Losing all the Glamour
Back in the olden days when I was 13 years old, and makeover TV programs weren’t even a glint in their stylists’ eyes, I begged my mom for a subscription to Glamour magazine. Eventually my mother caved in, and I used to eagerly read every page, every ad, every article each month, especially the Fashion Do’s and Don’ts. In 1961, before I was a teen (way before!), Glamour even featured Martha Stewart as one of their “Best Dressed College Girls” — and, in typical Martha fashion, she’d made all her clothes. There was a time when Glamour Mag used to be good clean fun.
Time flew and Glamour Magazine changed.
Glamour, whose name is derived from a word that means An air of compelling charm, romance, and excitement, especially when delusively alluring has lost all airs of compelling charm. Romance is gone from the pages of Glamour, where every month the pages are filled with articles on detailed instructions on sexual techniques and sexual encounters with multiple partners. Articles on nose jobs, boob jobs, and liposuction explain all the advantages to the procedures, only occasionally detailing a few horror stories. Cleavage-showing babes adorn the front cover, which probably provides an air of excitement to those interested in that sort of thing but there is certainly no elusiveness to that allure.
Now Glamour’s opining on Social Security reform. The thing is, Glamour doesn’t have a clue. Carrie Lukas explains:
Glamour skips past a serious discussion of Social Security’s financial crisis and goes straight to bashing the president’s reform proposal. The writer parrots the dishonest tactic favored by reform opponents: comparing only the guaranteed benefits of the proposed system to the benefits promised under current law. In colorful print, the article provides examples of how much individual women will lose as a result of President Bush’s plan.
The small detail missing from these calculations is that current promised benefits are a fiction, because the government won’t be able to pay them. In fact, current law would require an across-the-board benefit cut of nearly 30 percent once the “trust fund” is exhausted in about 2041 — about the time Glamour’s 20-something readers will be looking through Modern Maturity for advice about what to wear on a retirement cruise.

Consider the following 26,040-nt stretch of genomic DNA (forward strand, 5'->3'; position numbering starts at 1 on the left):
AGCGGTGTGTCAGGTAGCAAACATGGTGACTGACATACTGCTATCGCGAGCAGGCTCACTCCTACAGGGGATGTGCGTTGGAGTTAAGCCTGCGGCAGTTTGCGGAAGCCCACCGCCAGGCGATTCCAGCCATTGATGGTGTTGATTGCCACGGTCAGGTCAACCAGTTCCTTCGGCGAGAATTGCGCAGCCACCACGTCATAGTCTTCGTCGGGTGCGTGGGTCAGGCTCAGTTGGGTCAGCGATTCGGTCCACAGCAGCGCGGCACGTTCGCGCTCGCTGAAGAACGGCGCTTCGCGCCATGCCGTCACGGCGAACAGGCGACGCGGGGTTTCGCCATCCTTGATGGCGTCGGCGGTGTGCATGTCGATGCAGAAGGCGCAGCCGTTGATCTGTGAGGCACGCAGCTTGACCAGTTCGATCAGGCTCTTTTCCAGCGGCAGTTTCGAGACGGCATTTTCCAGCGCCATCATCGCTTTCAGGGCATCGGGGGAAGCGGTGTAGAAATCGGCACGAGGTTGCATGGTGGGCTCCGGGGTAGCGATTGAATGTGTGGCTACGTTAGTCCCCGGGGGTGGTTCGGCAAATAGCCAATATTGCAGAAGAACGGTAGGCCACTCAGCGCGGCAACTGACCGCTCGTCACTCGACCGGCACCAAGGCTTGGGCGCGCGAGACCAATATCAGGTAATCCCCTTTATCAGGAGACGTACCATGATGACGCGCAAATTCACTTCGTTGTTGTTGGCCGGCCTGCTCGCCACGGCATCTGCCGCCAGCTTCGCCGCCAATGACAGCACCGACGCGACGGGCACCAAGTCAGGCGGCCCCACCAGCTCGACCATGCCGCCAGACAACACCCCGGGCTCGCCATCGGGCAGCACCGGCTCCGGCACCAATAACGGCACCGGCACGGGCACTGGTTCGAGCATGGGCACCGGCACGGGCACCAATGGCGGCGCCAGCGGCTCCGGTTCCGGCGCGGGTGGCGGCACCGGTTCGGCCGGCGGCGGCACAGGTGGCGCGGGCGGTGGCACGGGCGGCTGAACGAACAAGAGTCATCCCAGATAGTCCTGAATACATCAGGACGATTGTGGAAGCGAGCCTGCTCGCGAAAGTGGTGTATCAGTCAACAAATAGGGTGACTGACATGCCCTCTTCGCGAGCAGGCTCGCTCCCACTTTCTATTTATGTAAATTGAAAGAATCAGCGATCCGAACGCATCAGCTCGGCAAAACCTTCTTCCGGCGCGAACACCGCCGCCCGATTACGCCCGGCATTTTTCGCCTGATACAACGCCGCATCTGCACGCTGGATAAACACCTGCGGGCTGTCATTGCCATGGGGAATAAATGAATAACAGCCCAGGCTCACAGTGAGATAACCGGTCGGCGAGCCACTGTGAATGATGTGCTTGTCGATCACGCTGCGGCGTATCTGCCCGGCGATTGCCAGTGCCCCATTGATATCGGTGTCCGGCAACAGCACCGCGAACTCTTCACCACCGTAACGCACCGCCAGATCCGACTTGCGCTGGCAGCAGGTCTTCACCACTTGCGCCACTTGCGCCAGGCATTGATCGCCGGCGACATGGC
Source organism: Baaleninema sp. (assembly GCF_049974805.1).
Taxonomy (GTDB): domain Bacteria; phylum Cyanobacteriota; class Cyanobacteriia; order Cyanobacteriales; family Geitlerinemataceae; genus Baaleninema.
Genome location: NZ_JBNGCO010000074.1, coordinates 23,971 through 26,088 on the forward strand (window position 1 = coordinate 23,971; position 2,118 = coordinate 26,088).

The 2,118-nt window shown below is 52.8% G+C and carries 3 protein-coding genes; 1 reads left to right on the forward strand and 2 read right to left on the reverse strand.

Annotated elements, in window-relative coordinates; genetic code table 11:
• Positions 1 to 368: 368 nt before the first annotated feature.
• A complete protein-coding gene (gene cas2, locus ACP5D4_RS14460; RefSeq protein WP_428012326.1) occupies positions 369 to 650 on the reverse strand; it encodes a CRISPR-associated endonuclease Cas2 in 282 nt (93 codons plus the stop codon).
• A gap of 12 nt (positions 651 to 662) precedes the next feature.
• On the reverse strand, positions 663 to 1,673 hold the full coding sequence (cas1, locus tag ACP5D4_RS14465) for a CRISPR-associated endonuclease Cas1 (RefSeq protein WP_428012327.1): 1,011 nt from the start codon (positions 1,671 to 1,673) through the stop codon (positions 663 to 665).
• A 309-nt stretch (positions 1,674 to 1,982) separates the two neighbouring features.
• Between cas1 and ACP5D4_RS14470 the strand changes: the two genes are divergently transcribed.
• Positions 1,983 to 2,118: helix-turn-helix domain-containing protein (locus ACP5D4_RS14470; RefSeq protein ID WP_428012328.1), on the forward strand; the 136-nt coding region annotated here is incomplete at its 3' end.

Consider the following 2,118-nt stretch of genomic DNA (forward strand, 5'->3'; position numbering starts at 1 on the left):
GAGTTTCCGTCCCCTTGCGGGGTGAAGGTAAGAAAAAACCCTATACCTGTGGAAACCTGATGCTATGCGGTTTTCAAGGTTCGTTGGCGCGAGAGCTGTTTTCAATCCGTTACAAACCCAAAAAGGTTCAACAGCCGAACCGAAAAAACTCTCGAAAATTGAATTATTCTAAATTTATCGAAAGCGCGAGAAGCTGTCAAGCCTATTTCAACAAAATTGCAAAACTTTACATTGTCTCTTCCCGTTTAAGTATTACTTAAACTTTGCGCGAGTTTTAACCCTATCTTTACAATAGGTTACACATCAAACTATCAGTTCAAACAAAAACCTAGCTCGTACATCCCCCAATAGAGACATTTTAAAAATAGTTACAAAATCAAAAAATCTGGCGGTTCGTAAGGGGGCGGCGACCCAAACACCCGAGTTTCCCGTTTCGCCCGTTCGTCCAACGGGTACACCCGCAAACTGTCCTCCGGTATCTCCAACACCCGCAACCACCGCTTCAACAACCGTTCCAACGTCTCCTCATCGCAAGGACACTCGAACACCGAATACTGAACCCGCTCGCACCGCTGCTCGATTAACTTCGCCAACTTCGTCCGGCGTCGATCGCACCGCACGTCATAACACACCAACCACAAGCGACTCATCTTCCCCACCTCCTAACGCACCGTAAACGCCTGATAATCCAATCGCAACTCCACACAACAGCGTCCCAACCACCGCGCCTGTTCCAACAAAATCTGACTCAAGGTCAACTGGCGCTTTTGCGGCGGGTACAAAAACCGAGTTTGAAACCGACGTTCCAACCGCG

. . .
The fact is that Social Security faces real problems that can only be fixed in one of three ways: raise taxes, cut benefits, or find a way to pre-fund future benefits, such as through personal retirement accounts.
Rather than cover the pros and cons of these options, Glamour minimizes Social Security’s financial problems and turns to three “nonpartisan” (in fact notoriously leftist) feminist groups — all staunch opponents of reform. These ladies offer no plan; they merely emphasize the current program’s benefits for women and assure readers not to worry their pretty little heads about the future.
Glamour’s version of Social Security carefully ignores the fact, as Kudlow has mentioned, that Social Security returns are dismal:
Men born between 1956 and 1964 will receive only 2%, women 3.3%.
For those born today, the return will be a disappointing 1.6%.
Ms Lukas believes that Glamour readers are in the 20-something demographic. From my own experience, I believe they are much younger. She adds,
Women deserve more from their magazines than ill-informed partisan hackery. Until Glamour’s editors start acting like responsible journalists, they should stick to advice about nails and makeup.
If only they would.